Come home, Mr. President, for home is not just a place, it is a state of mind. Just as America is more than a country. Magnificent and majestic, lovely and pleasant, stark and grand as this sweep of a continent is, America is far more than a place. "When an American says that he loves his country, he means not only that he loves the New England hills, the prairies glistening in the sun, the wide and rising plains, the great mountains, and the sea. He means that he loves an inner air, an inner light in which freedom lives and in which a man can draw a breath of self-respect." -- Adlai Stevenson, August 27, 1952.

Mr. Stevenson may have said it best, for I have yet to come across as good a definition of the American spirit, certainly not lately. Adlai Stevenson was from Illinois, the land of Lincoln, another distinctive state of the American union and dream. And he knew of what he spoke in those heavy August days of 1952, when another evil empire proclaimed that liberty was only an artifact of a few national cultures and bourgeois economies, and that The Party knew best -- and would always know best.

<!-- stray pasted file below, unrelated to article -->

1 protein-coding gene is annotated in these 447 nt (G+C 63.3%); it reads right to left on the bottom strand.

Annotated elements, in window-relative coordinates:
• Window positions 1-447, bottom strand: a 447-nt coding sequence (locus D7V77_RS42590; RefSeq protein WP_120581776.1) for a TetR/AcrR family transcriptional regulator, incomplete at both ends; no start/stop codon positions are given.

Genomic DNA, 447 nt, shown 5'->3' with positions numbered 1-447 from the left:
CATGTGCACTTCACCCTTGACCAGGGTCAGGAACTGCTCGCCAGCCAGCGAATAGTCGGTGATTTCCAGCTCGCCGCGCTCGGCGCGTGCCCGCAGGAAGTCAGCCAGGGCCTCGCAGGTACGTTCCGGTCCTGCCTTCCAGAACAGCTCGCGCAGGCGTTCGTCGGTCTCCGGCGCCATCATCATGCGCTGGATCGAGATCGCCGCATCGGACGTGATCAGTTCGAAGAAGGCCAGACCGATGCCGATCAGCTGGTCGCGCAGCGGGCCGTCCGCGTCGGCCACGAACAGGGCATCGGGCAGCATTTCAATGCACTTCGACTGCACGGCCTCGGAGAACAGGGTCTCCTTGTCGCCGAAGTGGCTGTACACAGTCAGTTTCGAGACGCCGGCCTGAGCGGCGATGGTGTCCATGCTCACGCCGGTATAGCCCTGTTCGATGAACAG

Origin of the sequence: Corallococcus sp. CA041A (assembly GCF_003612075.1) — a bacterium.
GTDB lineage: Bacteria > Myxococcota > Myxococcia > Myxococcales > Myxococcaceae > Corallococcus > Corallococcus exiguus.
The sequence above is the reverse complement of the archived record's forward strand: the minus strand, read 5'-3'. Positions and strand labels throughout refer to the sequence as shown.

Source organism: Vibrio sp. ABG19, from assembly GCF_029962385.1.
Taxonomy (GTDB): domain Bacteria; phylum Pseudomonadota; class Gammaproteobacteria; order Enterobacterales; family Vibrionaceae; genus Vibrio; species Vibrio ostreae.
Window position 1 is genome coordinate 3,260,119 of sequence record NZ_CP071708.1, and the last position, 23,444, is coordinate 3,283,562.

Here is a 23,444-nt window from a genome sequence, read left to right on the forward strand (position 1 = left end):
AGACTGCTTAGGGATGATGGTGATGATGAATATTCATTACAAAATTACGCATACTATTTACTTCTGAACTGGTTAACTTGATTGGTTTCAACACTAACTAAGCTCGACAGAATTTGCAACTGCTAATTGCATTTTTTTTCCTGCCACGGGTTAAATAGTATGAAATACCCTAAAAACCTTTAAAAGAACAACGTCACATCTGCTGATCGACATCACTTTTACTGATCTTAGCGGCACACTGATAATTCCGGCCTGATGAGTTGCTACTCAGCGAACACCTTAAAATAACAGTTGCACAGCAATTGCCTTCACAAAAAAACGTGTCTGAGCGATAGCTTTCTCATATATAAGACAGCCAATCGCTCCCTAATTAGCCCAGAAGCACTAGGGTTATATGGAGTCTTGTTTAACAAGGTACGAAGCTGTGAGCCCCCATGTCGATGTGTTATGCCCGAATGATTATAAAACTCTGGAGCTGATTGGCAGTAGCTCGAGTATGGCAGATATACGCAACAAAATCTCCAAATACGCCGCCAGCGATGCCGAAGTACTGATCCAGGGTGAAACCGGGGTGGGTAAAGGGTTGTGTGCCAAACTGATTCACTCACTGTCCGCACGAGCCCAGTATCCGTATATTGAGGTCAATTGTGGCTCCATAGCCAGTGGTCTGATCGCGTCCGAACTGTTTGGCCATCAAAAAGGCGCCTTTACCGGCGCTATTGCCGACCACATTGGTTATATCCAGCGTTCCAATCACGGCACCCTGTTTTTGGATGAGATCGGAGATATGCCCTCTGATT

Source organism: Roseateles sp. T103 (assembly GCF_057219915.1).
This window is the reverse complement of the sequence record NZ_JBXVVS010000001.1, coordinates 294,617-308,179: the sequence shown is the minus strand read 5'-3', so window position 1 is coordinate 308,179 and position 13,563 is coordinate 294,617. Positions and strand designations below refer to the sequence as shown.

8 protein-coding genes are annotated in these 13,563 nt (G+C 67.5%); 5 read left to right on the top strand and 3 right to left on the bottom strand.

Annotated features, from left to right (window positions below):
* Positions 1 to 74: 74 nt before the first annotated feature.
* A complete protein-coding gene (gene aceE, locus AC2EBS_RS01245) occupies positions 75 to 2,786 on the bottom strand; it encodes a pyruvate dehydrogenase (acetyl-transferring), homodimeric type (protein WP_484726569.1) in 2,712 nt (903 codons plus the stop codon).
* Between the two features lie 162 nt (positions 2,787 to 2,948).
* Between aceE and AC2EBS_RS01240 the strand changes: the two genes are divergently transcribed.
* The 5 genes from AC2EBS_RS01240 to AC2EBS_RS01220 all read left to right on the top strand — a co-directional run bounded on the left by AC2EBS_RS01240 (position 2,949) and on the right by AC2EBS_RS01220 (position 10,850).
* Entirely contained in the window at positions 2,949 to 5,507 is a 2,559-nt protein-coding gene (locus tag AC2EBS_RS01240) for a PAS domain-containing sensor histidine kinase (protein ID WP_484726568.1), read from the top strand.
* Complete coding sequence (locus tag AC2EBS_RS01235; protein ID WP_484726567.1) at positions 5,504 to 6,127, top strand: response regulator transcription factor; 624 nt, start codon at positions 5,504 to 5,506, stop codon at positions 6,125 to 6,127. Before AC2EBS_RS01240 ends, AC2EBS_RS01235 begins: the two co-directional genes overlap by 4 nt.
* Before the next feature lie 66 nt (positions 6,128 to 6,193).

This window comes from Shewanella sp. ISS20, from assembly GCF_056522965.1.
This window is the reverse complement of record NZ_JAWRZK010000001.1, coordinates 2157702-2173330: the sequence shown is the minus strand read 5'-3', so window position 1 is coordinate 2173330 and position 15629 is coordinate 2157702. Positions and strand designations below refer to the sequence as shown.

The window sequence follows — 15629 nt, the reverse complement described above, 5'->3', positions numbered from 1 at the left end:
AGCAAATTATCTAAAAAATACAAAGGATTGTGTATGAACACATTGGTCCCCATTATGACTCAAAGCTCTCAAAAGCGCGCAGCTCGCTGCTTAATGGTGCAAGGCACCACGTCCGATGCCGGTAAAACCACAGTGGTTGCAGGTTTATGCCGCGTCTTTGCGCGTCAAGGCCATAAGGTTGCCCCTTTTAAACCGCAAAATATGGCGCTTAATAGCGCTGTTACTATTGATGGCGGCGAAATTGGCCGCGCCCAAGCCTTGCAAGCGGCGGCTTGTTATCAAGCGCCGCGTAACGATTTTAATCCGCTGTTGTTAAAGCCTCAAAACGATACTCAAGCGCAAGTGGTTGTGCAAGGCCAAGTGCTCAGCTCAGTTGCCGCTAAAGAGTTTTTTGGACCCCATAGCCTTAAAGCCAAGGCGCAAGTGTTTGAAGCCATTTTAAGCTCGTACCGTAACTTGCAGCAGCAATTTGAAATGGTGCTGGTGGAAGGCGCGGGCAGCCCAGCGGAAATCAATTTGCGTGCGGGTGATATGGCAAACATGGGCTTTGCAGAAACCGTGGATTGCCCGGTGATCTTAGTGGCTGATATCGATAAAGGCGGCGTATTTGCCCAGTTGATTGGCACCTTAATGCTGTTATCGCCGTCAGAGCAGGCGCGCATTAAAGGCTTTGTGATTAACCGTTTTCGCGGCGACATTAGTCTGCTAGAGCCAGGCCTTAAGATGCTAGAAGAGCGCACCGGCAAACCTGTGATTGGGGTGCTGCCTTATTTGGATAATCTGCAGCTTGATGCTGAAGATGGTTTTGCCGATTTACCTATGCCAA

Adlai Stevenson knew better. He knew that all men are created equal and endowed by their Creator with certain unalienable rights, and that among these are life, liberty and the pursuit of happiness. He did not bow and scrape when, in his own measured voice, quietly and unforgettably, he proclaimed his American truth. For he was an American and felt no need either to make apologies for freedom or to pay lip service to it, or carefully balance its interests with that of tyranny and call it statesmanship. He was an American, and freedom came naturally to him; he did not need to strain for a relationship with it.

Adlai Stevenson did not pretend that evil was something other than it is, or prettify his thoughts lest he offend tyrants. He never accustomed himself to speaking tact to temporal power; he was a man of the world, as well as an American, and he knew how to do many things, but being a free man from a free state, he could not ignore slavery or even say polite things to it. As the Soviet delegate to the U.N.'s Security Council discovered during the Cuban missile crisis, when Ambassador Stevenson demolished one lie after another out of Moscow.